coffee stout

How to Brew Beer with Coffee

As a site dedicated to beer and coffee, what better subject to discuss than how to add a little jolt of caffeine to your next homebrew. While there are many different methods to add coffee or coffee flavors to beer, here are my recommendations for your next brew day.

Ground vs. Liquid

While you may be tempted to add the coffee as a bean or even ground, trust me from experience that adding ground coffee to a beer ends in a nearly impossible to strain mess in your beer, similar to trying to make coffee without a filter. I would not recommend it.

My recommendations for adding coffee are to use espresso or cold brew. Normal warm-brewed coffee can be added, but in my opinion it tends to add an astringency and bitterness that is not pleasant. Espresso and cold brew tend to create a smoother coffee flavor, assuming that both the espresso and cold brew are properly extracted (i.e. not over or under extracted). The additional added benefit of adding liquid coffee is that you can taste what you are adding to determine if it’s overly bitter or sour.

How Much Coffee to Add

This is going to be very dependent on the beer style and how much coffee flavor that you are looking for, but for a typical coffee stout I would start with the equivalent of one coffee drink equivalent per 1 gallon of beer. For espresso this is one shot, and for cold brew this is 1 cup. For a strong cold brew concentrate, I would halve this or even divide by a third as a starting point.

The key, more than the ratio, is that adding the liquid coffee allows you to taste the beer (even un-carbonated) as you are adding it. That brings up the next question of when to add the coffee.

When to Add the Coffee

While some brewers are proponents of adding the coffee during the boil, I don’t suggest this as there is a high likelihood of developing bitter off-flavors from over extraction of the coffee. Considering that the fermentation process has little effect on the coffee, I would suggest adding it either at secondary, or for those who forego secondary, during bottling.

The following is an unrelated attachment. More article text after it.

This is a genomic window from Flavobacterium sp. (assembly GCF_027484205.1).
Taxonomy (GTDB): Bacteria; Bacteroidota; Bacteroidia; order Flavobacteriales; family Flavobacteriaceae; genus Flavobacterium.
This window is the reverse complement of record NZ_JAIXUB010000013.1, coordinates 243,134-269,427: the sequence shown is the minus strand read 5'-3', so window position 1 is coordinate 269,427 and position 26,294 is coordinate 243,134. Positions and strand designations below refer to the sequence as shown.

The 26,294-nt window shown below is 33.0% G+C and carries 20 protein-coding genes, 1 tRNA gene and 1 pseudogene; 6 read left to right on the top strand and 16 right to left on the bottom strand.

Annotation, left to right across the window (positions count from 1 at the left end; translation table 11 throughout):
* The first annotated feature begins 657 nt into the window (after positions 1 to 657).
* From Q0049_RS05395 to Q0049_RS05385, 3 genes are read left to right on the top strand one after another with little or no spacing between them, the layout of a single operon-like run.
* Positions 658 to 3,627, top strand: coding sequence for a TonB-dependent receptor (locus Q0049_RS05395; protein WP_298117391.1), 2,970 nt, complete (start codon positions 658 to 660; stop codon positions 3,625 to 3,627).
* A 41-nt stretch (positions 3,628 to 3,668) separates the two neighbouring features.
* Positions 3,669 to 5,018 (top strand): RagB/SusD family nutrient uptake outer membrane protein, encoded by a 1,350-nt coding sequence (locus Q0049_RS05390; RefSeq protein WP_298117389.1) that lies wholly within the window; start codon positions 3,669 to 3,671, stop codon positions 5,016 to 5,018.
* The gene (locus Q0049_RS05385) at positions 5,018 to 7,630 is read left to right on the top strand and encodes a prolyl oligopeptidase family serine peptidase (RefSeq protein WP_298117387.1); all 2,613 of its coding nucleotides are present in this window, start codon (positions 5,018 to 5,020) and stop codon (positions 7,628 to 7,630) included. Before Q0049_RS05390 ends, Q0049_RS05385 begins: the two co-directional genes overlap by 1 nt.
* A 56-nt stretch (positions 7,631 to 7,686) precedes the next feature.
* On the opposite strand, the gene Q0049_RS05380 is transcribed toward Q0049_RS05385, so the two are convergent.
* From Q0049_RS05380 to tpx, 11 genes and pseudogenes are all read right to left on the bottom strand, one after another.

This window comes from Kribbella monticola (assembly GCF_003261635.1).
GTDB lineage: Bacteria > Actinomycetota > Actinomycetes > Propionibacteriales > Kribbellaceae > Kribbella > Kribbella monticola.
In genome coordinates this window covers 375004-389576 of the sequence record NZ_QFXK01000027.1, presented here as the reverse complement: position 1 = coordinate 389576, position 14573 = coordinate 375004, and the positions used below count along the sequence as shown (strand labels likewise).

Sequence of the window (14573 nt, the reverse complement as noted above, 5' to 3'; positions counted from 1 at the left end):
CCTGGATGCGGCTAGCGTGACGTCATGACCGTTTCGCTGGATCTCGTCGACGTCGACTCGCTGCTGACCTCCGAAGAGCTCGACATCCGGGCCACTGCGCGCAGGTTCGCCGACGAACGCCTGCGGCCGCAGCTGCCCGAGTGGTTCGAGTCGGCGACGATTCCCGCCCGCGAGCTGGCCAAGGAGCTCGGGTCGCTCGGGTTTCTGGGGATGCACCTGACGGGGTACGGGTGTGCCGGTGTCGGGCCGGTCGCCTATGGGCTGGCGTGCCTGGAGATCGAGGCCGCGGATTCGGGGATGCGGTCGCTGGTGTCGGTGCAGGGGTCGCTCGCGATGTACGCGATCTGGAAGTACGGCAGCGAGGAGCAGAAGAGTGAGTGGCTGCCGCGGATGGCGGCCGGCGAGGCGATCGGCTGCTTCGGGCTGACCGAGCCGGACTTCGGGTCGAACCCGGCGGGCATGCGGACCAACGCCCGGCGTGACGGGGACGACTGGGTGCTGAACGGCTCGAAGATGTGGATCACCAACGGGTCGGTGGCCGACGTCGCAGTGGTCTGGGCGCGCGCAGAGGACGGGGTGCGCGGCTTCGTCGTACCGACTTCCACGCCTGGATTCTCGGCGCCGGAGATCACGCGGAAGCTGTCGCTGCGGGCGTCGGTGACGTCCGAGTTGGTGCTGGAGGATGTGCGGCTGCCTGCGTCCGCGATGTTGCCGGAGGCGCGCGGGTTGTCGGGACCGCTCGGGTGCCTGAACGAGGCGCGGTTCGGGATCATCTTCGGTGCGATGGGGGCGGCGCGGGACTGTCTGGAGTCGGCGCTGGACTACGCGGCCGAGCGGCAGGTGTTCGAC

What Type of Coffee to Use?

For a typical “coffee” flavor, I would use a medium roast Central or South American. This will give you a nice balanced cup without excessive bitterness or acidity, which could be unpleasant in a beer. I would avoid African coffees or extremely light roasts due to the high acidity. For those that are familiar with home roasting, Full City would be the sweet spot roast level.

What Type of Beer to Brew?

The obvious choice for beer is a stout, but there are other styles that work great with coffee, including:

  • Porter
  • Brown Ale
  • Belgian Tripel
  • Belgian Quadruppel
  • Cream Ales
  • Strong Ales

I’ve even had a Kolsch with coffee, which worked surprisingly well, so feel free to experiment! The nice thing about adding at bottling time is that you can always experiment with a few bottles instead of the whole batch. I would suggest taking a 5 gallon stout recipe and experimenting with a variety of additions, including coffee, chocolate, vanilla, raspberries in the same brew to understand the impact of the secondary additions (or bottling additions).

Please feel free to comment with any recipes or suggestions that you may have. Happy Brewing!

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